This post comes to us from the Library of Congress Teacher In Residence, Earnestine Sweeting.
Have you been looking for easy access to primary sources to help students think critically and write analytically?
On the Library of Congress’ Teachers page, you’ll find sets of primary sources preselected specifically for classroom use. Learning activities can be designed from these sets of freely accessible primary sources to help your students analyze and synthesize primary sources. These resources can be a valuable time saver in planning lessons to prepare students from elementary through high school to effectively respond to Document Based Questions, otherwise known as DBQ’s.
The DBQ requires students to analyze common themes, assess varied perspectives on major historical events, and provide historically based evidence and reasoning to support their ideas. These skills, of course, are valuable in completing tasks other than answering a DBQ. Whether your students are presented with DBQ’s or not, you can use the Library’s sets of primary sources on specific topics, together with the Primary Source Analysis Tool, as an instructional resource that provides a range of visual and textual information to increase critical thinking.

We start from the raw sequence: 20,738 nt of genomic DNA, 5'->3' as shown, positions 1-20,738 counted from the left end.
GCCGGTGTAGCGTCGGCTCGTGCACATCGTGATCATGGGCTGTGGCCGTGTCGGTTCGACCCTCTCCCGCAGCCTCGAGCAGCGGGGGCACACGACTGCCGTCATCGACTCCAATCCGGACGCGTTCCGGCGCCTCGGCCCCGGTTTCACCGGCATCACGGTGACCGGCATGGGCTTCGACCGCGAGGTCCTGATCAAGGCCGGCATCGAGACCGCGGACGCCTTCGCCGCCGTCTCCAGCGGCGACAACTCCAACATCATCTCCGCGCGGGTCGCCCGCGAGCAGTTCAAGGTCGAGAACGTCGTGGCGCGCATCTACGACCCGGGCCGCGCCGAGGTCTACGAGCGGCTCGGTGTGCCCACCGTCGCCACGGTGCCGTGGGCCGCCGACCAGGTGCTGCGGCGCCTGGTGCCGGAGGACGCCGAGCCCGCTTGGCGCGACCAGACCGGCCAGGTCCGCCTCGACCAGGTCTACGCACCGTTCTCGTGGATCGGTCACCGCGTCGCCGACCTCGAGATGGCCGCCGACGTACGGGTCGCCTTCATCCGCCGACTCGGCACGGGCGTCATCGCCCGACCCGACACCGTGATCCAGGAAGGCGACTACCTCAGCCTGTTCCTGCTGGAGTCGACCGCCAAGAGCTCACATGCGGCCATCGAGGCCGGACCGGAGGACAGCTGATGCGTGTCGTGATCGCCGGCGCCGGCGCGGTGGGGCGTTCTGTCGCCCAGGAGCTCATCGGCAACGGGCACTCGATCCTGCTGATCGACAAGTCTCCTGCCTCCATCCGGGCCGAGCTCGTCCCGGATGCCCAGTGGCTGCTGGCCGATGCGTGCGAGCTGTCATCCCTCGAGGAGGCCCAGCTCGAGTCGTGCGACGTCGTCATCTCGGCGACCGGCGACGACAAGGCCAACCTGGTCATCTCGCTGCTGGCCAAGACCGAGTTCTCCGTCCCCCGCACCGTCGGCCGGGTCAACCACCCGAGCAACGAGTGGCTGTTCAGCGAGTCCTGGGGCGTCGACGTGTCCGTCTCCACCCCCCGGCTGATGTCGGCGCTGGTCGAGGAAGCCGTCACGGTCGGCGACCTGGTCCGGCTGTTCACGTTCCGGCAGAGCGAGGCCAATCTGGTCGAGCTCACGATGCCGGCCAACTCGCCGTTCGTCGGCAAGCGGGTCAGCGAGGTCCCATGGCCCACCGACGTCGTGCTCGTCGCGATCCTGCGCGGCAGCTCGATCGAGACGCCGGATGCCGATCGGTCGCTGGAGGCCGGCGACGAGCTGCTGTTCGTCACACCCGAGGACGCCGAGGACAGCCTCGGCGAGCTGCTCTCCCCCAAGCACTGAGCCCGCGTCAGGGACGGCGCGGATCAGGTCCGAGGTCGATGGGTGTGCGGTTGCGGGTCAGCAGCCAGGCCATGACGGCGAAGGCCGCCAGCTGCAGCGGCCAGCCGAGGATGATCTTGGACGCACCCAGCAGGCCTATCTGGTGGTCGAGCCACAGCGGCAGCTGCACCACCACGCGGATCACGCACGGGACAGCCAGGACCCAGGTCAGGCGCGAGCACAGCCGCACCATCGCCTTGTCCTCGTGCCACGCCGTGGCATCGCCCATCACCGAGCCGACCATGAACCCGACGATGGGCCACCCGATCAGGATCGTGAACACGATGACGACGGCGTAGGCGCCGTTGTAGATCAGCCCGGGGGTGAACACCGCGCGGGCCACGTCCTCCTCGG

Teachers can use:
- The American Memory Timeline to find primary sources arranged chronologically from a specific time period. The links to the right will lead you to sets of selected primary sources on a variety of topics in United States History.
- Primary Source Sets to find primary sources on specific topics. These sets provide an array of items in various formats including maps, cartoons, photographs, and newspapers.
Students can organize and record their thoughts and ideas on the Primary Source Analysis Tool. Questions selected from the Teacher’s Guide to Analyzing Primary Sources can prompt further student observation and analysis of the primary sources.
How might you use these sets to structure tasks or assignments that require your students to reconcile conflicting information, evaluate evidence, and analyze common themes?